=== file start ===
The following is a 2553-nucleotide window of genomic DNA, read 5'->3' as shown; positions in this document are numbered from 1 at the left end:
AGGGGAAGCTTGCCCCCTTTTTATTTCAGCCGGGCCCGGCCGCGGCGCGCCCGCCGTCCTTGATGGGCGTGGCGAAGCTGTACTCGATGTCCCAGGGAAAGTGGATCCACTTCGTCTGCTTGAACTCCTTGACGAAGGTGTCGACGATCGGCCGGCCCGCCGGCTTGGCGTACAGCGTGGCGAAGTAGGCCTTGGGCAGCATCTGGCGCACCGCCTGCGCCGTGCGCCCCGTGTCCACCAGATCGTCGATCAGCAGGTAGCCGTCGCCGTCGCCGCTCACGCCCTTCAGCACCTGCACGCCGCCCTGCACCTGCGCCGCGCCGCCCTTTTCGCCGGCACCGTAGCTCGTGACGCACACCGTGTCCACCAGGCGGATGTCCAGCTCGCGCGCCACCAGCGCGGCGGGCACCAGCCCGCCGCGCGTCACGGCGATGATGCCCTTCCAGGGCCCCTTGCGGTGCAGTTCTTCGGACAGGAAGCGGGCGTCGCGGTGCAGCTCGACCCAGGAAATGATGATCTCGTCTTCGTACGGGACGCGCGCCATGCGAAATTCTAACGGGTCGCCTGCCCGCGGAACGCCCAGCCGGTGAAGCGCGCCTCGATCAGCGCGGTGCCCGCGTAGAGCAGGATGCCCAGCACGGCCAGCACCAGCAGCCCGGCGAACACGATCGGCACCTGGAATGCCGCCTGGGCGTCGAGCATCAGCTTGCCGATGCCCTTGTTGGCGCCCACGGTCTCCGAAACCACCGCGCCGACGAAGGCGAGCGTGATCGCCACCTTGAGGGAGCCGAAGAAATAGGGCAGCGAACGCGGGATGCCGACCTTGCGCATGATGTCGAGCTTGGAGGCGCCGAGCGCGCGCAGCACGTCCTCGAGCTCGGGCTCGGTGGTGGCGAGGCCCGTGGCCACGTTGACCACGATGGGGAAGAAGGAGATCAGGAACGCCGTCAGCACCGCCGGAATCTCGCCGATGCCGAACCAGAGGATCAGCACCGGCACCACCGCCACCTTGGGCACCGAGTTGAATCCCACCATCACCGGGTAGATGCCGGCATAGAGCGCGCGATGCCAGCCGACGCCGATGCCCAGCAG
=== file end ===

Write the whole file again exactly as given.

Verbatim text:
The following is a 2553-nucleotide window of genomic DNA, read 5'->3' as shown; positions in this document are numbered from 1 at the left end:
AGGGGAAGCTTGCCCCCTTTTTATTTCAGCCGGGCCCGGCCGCGGCGCGCCCGCCGTCCTTGATGGGCGTGGCGAAGCTGTACTCGATGTCCCAGGGAAAGTGGATCCACTTCGTCTGCTTGAACTCCTTGACGAAGGTGTCGACGATCGGCCGGCCCGCCGGCTTGGCGTACAGCGTGGCGAAGTAGGCCTTGGGCAGCATCTGGCGCACCGCCTGCGCCGTGCGCCCCGTGTCCACCAGATCGTCGATCAGCAGGTAGCCGTCGCCGTCGCCGCTCACGCCCTTCAGCACCTGCACGCCGCCCTGCACCTGCGCCGCGCCGCCCTTTTCGCCGGCACCGTAGCTCGTGACGCACACCGTGTCCACCAGGCGGATGTCCAGCTCGCGCGCCACCAGCGCGGCGGGCACCAGCCCGCCGCGCGTCACGGCGATGATGCCCTTCCAGGGCCCCTTGCGGTGCAGTTCTTCGGACAGGAAGCGGGCGTCGCGGTGCAGCTCGACCCAGGAAATGATGATCTCGTCTTCGTACGGGACGCGCGCCATGCGAAATTCTAACGGGTCGCCTGCCCGCGGAACGCCCAGCCGGTGAAGCGCGCCTCGATCAGCGCGGTGCCCGCGTAGAGCAGGATGCCCAGCACGGCCAGCACCAGCAGCCCGGCGAACACGATCGGCACCTGGAATGCCGCCTGGGCGTCGAGCATCAGCTTGCCGATGCCCTTGTTGGCGCCCACGGTCTCCGAAACCACCGCGCCGACGAAGGCGAGCGTGATCGCCACCTTGAGGGAGCCGAAGAAATAGGGCAGCGAACGCGGGATGCCGACCTTGCGCATGATGTCGAGCTTGGAGGCGCCGAGCGCGCGCAGCACGTCCTCGAGCTCGGGCTCGGTGGTGGCGAGGCCCGTGGCCACGTTGACCACGATGGGGAAGAAGGAGATCAGGAACGCCGTCAGCACCGCCGGAATCTCGCCGATGCCGAACCAGAGGATCAGCACCGGCACCACCGCCACCTTGGGCACCGAGTTGAATCCCACCATCACCGGGTAGATGCCGGCATAGAGCGCGCGATGCCAGCCGACGCCGATGCCCAGCAG